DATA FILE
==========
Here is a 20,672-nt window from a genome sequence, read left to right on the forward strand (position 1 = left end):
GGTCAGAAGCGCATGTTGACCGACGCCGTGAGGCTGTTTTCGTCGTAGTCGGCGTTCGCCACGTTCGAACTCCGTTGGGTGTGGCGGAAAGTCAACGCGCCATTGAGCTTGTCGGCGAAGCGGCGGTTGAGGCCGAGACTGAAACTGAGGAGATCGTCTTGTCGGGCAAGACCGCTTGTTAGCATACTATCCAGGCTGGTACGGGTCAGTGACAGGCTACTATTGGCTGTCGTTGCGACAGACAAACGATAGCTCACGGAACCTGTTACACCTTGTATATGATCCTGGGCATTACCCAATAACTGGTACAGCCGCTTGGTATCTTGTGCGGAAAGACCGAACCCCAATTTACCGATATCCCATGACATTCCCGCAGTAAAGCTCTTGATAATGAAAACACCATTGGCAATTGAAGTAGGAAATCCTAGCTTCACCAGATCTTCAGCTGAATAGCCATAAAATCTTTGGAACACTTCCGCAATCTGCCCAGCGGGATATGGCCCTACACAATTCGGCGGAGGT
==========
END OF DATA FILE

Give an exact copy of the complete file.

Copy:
Here is a 20,672-nt window from a genome sequence, read left to right on the forward strand (position 1 = left end):
GGTCAGAAGCGCATGTTGACCGACGCCGTGAGGCTGTTTTCGTCGTAGTCGGCGTTCGCCACGTTCGAACTCCGTTGGGTGTGGCGGAAAGTCAACGCGCCATTGAGCTTGTCGGCGAAGCGGCGGTTGAGGCCGAGACTGAAACTGAGGAGATCGTCTTGTCGGGCAAGACCGCTTGTTAGCATACTATCCAGGCTGGTACGGGTCAGTGACAGGCTACTATTGGCTGTCGTTGCGACAGACAAACGATAGCTCACGGAACCTGTTACACCTTGTATATGATCCTGGGCATTACCCAATAACTGGTACAGCCGCTTGGTATCTTGTGCGGAAAGACCGAACCCCAATTTACCGATATCCCATGACATTCCCGCAGTAAAGCTCTTGATAATGAAAACACCATTGGCAATTGAAGTAGGAAATCCTAGCTTCACCAGATCTTCAGCTGAATAGCCATAAAATCTTTGGAACACTTCCGCAATCTGCCCAGCGGGATATGGCCCTACACAATTCGGCGGAGGT